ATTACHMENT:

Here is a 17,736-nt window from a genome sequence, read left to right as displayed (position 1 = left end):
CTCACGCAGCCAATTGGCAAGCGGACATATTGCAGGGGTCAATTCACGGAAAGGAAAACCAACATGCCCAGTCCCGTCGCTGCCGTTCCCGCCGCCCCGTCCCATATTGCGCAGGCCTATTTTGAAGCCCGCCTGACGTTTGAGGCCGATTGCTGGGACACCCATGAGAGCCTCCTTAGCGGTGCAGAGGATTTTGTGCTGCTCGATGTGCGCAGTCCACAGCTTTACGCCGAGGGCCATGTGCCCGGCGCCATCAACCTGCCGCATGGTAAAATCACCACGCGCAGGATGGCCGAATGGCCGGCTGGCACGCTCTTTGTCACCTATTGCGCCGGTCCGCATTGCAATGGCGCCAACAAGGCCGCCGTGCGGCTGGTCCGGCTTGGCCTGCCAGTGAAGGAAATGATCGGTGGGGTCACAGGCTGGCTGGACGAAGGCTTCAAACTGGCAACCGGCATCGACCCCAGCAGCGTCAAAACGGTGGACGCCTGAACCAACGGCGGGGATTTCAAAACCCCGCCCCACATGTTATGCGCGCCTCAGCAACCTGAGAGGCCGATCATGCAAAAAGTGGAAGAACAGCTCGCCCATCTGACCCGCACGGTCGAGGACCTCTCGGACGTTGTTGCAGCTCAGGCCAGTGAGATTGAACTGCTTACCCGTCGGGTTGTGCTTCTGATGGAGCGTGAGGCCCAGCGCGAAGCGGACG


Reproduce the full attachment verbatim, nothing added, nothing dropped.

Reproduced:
Here is a 17,736-nt window from a genome sequence, read left to right as displayed (position 1 = left end):
CTCACGCAGCCAATTGGCAAGCGGACATATTGCAGGGGTCAATTCACGGAAAGGAAAACCAACATGCCCAGTCCCGTCGCTGCCGTTCCCGCCGCCCCGTCCCATATTGCGCAGGCCTATTTTGAAGCCCGCCTGACGTTTGAGGCCGATTGCTGGGACACCCATGAGAGCCTCCTTAGCGGTGCAGAGGATTTTGTGCTGCTCGATGTGCGCAGTCCACAGCTTTACGCCGAGGGCCATGTGCCCGGCGCCATCAACCTGCCGCATGGTAAAATCACCACGCGCAGGATGGCCGAATGGCCGGCTGGCACGCTCTTTGTCACCTATTGCGCCGGTCCGCATTGCAATGGCGCCAACAAGGCCGCCGTGCGGCTGGTCCGGCTTGGCCTGCCAGTGAAGGAAATGATCGGTGGGGTCACAGGCTGGCTGGACGAAGGCTTCAAACTGGCAACCGGCATCGACCCCAGCAGCGTCAAAACGGTGGACGCCTGAACCAACGGCGGGGATTTCAAAACCCCGCCCCACATGTTATGCGCGCCTCAGCAACCTGAGAGGCCGATCATGCAAAAAGTGGAAGAACAGCTCGCCCATCTGACCCGCACGGTCGAGGACCTCTCGGACGTTGTTGCAGCTCAGGCCAGTGAGATTGAACTGCTTACCCGTCGGGTTGTGCTTCTGATGGAGCGTGAGGCCCAGCGCGAAGCGGACG